The new adaptation of “Les Miserables” is one of those big-budgeted, star-studded films that everyone expects the world of but rarely lives up to the bar preemptively set for it.
“Les Mis” soars over that bar like a gold-medal-winning Olympic pole vaulter. It makes a slam-dunk like LeBron James. It hits a home run so far out of the park it makes Babe Ruth look like he’s only making base hits.
I may be exaggerating slightly, but “Les Mis” really is great. Almost entirely faithful to the 1980s musical adaptation of Victor Hugo’s classic novel, “Les Mis” casts Hugh Jackman as the show’s protagonist, Jean Valjean. On the last day of his 19-year imprisonment for stealing a loaf of bread to feed his sister’s starving child (five years for the theft and 14 for his escape attempts), Valjean is handed his parole papers and re-enters the world, but quickly finds that his desperate indiscretion has marked him as a criminal for life. He, too, begins to mark himself with that identity, and absconds in the night from a church where he has been given food and shelter with the parsonage’s silver.
He is quickly caught, though, and soldiers return him and the stolen goods to the church for identification by the bishop. The bishop tells the authorities the silver was a gift, thereby saving Valjean from returning to prison for breaking his parole. In return for his silence, as well as the silver, the bishop tells Valjean to use the precious metal to help him build an honest life.
Eight years later, Valjean has assumed another identity and founded a thriving manufacturing business. Though a respected member of the community, Valjean still fears discovery, especially when he is paid a visit by Inspector Javert (Russell Crowe), who was a prison guard during Valjean’s incarceration, and who suspects Valjean’s true identity. He lacks evidence until Valjean confesses himself to save another man who has been arrested for suspicion of being Valjean.
Valjean is repentant and willing to serve his time, but runs from Javert in order to fulfill a promise he gave to a dying Fantine (Anne Hathaway), a former employee at his factory who was forced to turn to prostitution to support her daughter after she was fired.
Valjean retrieves the girl from the inn where Fantine had been paying to have her stay and cared for, run by the greedy and unscrupulous Thenardiers (Sacha Baron Cohen and Helena Bonham Carter). Hotly pursued by Javert, Valjean takes on a new identity and builds a life with the child.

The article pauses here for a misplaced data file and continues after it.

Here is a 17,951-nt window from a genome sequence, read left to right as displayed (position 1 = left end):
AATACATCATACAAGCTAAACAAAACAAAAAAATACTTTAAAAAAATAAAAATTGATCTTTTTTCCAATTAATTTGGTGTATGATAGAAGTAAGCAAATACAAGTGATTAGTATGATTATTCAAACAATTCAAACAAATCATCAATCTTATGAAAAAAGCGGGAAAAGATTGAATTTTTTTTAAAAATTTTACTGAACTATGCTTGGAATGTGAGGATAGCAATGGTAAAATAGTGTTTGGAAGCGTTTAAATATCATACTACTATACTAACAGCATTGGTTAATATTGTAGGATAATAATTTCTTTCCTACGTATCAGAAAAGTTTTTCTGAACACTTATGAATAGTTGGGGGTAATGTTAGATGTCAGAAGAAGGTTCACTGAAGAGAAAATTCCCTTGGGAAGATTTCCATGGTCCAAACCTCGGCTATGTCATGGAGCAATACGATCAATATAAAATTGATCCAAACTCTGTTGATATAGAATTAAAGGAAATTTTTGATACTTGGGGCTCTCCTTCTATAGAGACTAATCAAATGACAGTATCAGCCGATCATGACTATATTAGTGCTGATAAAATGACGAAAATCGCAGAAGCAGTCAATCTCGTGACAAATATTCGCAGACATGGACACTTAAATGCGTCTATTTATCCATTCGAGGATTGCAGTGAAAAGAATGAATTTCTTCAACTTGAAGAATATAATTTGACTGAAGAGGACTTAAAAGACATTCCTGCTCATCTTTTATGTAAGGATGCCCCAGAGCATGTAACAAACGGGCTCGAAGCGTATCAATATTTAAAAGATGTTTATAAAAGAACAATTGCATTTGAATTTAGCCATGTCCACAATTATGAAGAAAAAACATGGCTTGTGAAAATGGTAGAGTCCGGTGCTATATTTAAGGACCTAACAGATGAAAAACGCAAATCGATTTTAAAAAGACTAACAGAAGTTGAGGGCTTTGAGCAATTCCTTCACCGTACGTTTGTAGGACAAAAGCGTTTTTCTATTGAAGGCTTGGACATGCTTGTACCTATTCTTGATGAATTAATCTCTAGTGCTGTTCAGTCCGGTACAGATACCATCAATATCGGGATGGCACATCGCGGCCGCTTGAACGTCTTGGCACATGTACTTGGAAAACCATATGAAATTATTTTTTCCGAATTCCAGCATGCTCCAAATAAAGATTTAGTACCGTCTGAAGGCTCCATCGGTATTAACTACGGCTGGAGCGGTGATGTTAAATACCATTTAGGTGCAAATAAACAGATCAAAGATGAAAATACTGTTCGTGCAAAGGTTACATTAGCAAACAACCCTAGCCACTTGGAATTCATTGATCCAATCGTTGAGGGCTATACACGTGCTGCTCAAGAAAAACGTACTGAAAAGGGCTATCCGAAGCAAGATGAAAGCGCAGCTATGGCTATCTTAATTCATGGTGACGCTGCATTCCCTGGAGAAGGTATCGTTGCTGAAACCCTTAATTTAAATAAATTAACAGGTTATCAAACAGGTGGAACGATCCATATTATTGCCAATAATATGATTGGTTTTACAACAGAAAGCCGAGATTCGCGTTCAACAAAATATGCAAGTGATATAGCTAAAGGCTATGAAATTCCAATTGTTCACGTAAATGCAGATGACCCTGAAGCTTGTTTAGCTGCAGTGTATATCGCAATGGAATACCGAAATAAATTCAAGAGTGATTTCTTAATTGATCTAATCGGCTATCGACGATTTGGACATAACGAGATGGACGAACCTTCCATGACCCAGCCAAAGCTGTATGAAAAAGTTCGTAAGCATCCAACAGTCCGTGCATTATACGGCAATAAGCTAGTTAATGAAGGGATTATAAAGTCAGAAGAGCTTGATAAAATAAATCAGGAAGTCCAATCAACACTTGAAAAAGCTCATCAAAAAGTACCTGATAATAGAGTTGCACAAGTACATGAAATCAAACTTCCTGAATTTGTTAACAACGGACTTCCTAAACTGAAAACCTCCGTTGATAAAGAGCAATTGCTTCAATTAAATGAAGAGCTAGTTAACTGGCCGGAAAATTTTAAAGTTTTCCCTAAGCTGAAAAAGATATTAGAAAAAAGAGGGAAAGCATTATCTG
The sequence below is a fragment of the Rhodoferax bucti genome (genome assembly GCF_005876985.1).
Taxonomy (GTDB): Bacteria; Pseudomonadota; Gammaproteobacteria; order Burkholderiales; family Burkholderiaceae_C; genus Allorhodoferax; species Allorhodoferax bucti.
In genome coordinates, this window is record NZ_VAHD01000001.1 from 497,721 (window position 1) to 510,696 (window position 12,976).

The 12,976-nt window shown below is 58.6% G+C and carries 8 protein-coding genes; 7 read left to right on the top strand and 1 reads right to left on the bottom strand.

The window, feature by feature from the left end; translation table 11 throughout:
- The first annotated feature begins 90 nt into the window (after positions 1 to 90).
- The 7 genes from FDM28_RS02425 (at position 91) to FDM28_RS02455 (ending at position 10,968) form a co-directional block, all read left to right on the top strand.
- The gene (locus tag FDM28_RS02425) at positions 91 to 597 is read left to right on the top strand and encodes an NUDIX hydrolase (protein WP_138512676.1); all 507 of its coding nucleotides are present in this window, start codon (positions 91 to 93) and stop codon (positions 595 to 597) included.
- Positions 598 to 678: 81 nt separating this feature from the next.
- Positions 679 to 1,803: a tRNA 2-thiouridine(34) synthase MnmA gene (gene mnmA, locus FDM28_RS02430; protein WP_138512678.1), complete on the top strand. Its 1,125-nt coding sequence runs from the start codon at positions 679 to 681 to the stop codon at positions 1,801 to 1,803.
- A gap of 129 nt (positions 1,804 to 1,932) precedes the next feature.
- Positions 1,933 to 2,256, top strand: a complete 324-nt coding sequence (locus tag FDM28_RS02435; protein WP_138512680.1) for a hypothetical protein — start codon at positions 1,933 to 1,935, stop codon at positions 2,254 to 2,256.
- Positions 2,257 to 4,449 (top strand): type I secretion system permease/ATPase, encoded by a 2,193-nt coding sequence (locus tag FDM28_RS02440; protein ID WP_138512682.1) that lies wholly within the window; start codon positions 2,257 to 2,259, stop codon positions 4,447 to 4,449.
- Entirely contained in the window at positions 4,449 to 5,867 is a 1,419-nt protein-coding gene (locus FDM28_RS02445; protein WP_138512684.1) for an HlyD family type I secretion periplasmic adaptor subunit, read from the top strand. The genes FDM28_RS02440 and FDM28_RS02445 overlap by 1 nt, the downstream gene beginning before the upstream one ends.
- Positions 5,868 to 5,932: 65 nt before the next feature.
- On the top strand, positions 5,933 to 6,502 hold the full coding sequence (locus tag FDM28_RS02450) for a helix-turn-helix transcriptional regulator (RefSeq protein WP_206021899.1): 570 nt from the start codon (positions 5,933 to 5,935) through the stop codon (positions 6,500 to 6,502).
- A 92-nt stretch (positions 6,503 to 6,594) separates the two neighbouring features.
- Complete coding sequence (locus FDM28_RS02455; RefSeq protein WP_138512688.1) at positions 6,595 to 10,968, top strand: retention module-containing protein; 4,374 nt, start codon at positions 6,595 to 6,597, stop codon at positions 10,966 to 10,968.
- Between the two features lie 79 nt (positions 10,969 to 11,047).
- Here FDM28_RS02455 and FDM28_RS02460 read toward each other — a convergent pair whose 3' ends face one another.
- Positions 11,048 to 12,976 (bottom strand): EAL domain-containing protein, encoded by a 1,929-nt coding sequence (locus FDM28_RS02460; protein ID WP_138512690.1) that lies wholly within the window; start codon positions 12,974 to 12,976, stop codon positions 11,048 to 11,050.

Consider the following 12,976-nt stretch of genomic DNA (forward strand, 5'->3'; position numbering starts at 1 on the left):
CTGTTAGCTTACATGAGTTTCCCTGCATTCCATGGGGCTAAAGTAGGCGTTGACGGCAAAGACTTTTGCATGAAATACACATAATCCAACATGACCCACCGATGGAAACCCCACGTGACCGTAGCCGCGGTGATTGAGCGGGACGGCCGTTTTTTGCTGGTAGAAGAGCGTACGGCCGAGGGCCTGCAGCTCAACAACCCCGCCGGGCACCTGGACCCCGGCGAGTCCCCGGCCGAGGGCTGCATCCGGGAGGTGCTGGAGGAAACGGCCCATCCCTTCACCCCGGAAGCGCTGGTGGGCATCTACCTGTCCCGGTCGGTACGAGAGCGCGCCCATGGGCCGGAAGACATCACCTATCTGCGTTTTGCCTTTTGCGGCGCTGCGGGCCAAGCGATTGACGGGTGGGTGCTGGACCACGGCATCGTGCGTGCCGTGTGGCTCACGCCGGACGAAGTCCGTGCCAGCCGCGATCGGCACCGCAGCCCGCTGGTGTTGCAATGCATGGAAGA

Nine years later, Cosette (Amanda Seyfried) falls in love with Marius (Eddie Redmayne), a young man born in privilege but who is committed to a revolutionary cause. Their time together is short, though, as Valjean believes they are again being chased by Javert when the revolutionaries execute their plans to overthrow the government. Valjean and Cosette move, with the intention of fleeing to England, but Marius sends her a note that is intercepted by Valjean. Valjean anonymously joins the revolutionaries with the intent of finding out what sort of man his adoptive daughter’s suitor is, and finds Javert a prisoner of the group. Valjean is given the chance to kill Javert, but lets him go, leading Javert to question whether this parole-breaker is still a criminal.
The scenery is gorgeous but gritty enough to believably be 19thcentury Paris, and the occasional stylized whimsy is never overdone. The acting is superb throughout, and the characters feel more lifelike than in any other adaptation of the book I’ve seen. I have read the book, I’ve seen the 1998 film adaptation and I’ve seen several productions of the musical — this is easily the best version. The characters were universally more clear and more realistic than in any previous version I’ve seen. I honestly feel I’ve got a better grasp on some of Hugo’s more covert themes than I did before.
The quality of singing is also great, especially since the actors sang live while recording verses singing in a studio and having that dubbed in later, but varies more. Hathaway, Redmayne and Aaron Tveit as Enjolras were all very good. Samantha Barks, reprising her role as Eponine from PBS’s “Les Miserables in Concert: The 25th Anniversary,” had the pipes for a much bolder character but kept her performance light, and Seyfried more or less held her own. Crowe’s performance was the weakest spot, because although his acting was great and he hit all the right notes, his voice tended to lack depth and conviction. Now, for Jackman. There is a reason that man won a Tony.
If the movie had been called “A Camera Following Around Hugh Jackman Singing,” I don’t think I would have gotten sick of him even then. This is not because of any celebrity crush — he was just that good (on a side note, mass props go to costume and makeup for their crazy uglification skills). His singing was every bit as great as his acting, which was incredible. He’s already been nominated for several awards, and awards season has barely begun. If he’s not nominated for just about everything he qualifies for, there is no justice in Hollywood.
That actually applies to the entire show. If “Les Mis,” which has been nominated for and even won some awards already, is not at least nominated all over the place, they might as well stop handing out awards, because they clearly don’t mean a thing. “Les Mis” wasn’t completely perfect, but it was as close to perfect as I’ve ever seen.